The Women Who Will Revolutionise Music In 2017

Written By the interns on 03/08/2017

There are so many women that we post about daily on The Interns who continue to inspire, energise and drive us, not because they're women, but because they're exceptional creative minds. In the music industry, however, females are a minority and International Women's Day is a really good chance to spotlight every women who inspires us and show exactly why they shouldn't be a minority.

We're taking the opportunity today to highlight 10 women who we feel are going to change the face of music in 2017, for a number of varying reasons. These are artists, radio hosts and songwriters who we write about frequently but feel deserve to be raved about not just today, but every day.


When it comes to how Lorde is going to revolutionise music in 2017, we have to start with her most recent single Green Light. The lead single off her forthcoming second album Melodrama is one of the most exciting pop moments in while. It's big, unpredictable, unconventional and honest, revealing a musician who's not content with playing it safe. She's grown into herself and she's not afraid to say things how they are now, leaving metaphors in favour of lyrics that are far more direct.

We also have to remember that Lorde is only 20 years-old. It puts her in a really good position to alter the thinking surrounding popstars of the new generation and she's doing a spectacular job of it. In 2013, after a record exec referred to her potential by saying "lots of zeroes," she hit out saying, "I’m not a spreadsheet with hair," and she destroyed Diplo after he suggested someone start a Kickstarter to get Taylor Swift a booty, saying someone should do something about his, "tiny penis." Lorde doesn't miss a beat and you should expect there to be many headlines featuring the young Kiwi this year calling out bullshit in the industry. 

Julia Michaels

When Adele stood on the Grammys stage to collect her Album Of The Year award for 25, it was painfully clear how skewed the industry is towards male producers and writers. This was the biggest album of the year and yet, apart from Adele, there was not one female standing on-stage. Julia Michaels is a writer who is competing in the upper-echelons of the pop world, bucking the trend of male writers and producers.

She wrote Justin Bieber's Sorry, Nick Jonas' Close, Britney Spears' Slumber Party and, more recently, Ed Sheeran's Dive. She's also dropped her own solo single Issues which is one of the most interesting songs on the radio right now. She's going to be a huge voice both as a popstar in her own right and behind-the-scenes in the next year.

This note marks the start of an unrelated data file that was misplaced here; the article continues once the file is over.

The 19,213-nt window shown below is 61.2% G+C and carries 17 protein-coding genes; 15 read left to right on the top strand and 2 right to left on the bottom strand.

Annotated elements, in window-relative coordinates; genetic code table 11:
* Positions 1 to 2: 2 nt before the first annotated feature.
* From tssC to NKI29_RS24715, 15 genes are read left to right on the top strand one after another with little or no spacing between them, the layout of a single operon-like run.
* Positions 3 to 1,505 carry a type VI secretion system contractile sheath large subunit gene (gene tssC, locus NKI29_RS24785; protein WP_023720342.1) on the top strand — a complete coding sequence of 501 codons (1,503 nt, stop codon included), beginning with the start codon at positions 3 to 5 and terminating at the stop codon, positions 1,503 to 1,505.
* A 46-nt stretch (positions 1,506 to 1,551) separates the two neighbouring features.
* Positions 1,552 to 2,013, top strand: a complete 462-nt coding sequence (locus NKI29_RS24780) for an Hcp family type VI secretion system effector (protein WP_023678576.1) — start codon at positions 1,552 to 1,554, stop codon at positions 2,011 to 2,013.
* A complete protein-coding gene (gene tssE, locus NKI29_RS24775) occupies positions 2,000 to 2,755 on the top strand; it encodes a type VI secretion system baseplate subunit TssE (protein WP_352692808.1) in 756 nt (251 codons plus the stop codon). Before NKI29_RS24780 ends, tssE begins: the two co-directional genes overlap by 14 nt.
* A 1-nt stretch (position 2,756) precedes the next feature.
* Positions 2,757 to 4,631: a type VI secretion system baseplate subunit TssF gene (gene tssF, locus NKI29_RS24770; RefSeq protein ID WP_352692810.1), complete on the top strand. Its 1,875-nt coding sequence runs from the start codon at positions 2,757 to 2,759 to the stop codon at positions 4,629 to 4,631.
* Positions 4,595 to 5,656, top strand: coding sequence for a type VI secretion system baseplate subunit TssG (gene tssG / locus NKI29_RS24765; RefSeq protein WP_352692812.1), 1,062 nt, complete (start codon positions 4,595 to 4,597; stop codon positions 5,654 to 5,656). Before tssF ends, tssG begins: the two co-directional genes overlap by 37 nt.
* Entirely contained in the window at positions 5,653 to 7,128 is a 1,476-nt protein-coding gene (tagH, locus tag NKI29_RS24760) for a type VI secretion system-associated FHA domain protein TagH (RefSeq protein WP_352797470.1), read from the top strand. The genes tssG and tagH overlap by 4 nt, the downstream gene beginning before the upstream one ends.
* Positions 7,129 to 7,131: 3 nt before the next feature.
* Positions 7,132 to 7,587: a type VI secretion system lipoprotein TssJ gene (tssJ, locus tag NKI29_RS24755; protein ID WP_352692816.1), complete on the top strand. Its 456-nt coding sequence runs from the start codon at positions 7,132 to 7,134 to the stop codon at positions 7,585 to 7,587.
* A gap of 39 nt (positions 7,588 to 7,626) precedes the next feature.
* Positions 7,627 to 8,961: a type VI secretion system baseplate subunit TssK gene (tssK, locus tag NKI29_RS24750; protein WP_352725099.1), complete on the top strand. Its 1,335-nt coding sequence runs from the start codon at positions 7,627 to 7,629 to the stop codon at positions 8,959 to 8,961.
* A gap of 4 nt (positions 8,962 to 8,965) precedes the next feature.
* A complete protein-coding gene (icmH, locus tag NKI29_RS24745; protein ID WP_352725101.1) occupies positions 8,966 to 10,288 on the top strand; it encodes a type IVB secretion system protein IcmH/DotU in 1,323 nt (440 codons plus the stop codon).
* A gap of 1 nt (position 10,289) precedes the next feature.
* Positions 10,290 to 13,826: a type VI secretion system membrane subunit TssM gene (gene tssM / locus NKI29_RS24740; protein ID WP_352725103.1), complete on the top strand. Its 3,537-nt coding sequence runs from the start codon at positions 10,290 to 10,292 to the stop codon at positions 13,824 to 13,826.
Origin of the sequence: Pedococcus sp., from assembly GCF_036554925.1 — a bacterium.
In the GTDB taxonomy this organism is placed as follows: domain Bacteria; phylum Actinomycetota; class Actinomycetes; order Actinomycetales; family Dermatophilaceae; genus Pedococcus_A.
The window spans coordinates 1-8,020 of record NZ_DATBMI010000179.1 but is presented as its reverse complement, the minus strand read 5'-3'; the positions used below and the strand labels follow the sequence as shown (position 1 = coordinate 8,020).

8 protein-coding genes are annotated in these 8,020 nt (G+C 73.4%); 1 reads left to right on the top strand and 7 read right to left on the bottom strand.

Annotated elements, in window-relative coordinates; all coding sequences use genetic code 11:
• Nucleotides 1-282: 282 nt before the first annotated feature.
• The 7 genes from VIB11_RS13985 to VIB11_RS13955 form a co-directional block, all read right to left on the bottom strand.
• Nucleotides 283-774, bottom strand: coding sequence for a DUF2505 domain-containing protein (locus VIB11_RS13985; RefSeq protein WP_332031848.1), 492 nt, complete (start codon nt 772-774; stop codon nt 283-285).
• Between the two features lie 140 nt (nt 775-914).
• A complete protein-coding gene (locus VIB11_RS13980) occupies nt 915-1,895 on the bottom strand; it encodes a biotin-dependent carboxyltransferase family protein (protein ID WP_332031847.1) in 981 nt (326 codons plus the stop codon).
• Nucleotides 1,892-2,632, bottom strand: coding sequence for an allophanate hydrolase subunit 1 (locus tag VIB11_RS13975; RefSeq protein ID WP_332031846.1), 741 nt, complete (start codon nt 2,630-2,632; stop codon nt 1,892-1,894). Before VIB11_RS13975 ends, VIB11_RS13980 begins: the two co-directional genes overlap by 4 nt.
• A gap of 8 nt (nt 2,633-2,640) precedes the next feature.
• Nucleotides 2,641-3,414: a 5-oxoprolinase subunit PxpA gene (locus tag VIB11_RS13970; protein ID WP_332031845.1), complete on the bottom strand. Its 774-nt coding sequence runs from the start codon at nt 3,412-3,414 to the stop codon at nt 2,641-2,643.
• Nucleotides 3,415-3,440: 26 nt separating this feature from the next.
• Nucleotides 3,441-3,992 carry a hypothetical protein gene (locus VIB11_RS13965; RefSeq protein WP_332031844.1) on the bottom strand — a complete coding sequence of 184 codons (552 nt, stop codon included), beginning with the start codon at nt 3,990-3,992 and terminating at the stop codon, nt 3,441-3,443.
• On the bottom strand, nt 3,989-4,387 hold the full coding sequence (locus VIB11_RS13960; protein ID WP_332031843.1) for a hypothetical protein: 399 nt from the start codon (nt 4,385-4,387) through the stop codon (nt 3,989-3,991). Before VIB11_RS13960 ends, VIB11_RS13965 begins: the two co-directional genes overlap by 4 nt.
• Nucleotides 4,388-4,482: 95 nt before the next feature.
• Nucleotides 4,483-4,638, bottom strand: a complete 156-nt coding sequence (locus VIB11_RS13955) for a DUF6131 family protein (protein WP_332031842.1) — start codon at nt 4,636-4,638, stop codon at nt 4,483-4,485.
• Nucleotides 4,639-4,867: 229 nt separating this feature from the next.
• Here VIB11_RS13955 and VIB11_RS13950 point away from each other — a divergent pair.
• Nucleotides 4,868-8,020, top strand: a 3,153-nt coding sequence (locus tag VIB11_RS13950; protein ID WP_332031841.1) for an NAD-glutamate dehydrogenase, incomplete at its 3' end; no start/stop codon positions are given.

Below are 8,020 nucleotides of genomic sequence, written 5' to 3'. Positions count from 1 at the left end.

Solange's A Seat At The Table was one of the most powerful records of last year. It was an honest, raw portrayal of her experiences as a black woman and most who have connected to it have remarked that they were either deeply moved by it or that they learnt from it. She gave strength to so many with that record and she's continuing to spread that with artistic and considered performances that are all about strength.

While her music is revolutionary, as a business woman in music, Solange is also revolutionary. She owns her own label and collective Saint Heron and over the last few months has been putting on events in New Orleans centred around arts and music. She will also curate a whole stage at Pitchfork Music Festival in Chicago. On top of that she's a vocal activist, recently backing Australian activist Yassmin Abdel-Magied after her faith was challenged on Q&A and challenging the Grammys on their decision not to give Album Of The Year to Beyoncé.

Lady Gaga

This year Lady Gaga has performed at the Super Bowl, the Grammys and she's about to headline Coachella. That's after she won a Golden Globe, performed at the Oscars and released a number one album last year. You could say she's having a pretty good run and she's going to be a really powerful figure in the music industry this year.

Gaga was revolutionary in the beginning because she made pop so exciting. She made it weird, brave and extraordinary but now she's pulled back the theatrics ever so slightly, her voice is louder than ever and she's really cutting through. In a world of squads and beefs, Gaga is promoting friendships and support. On Hey Girl with Florence Welch off her most recent record Joanne she sings, "We can make it easy if we lift each other," and that may just be her greatest message right now. She's promoting positivity while speaking out about those who threaten to take rights away from those less powerful and that's exactly what we need right now.

Janelle Monae

If you've seen Moonlight or Hidden Figures, you'll know how powerful a force Janelle Monae is on screen but she's just as powerful in music. While she hasn't released anything in a while, her film work has thrust her back into the spotlight and she's using that attention to lift up those around her. In the past few weeks, she's given a powerful speech rightfully magnifying black women's contributions to society, shut down period shamers and tweeted out, "Never forget girls & women birthed the human race and hold the power to unbirth it."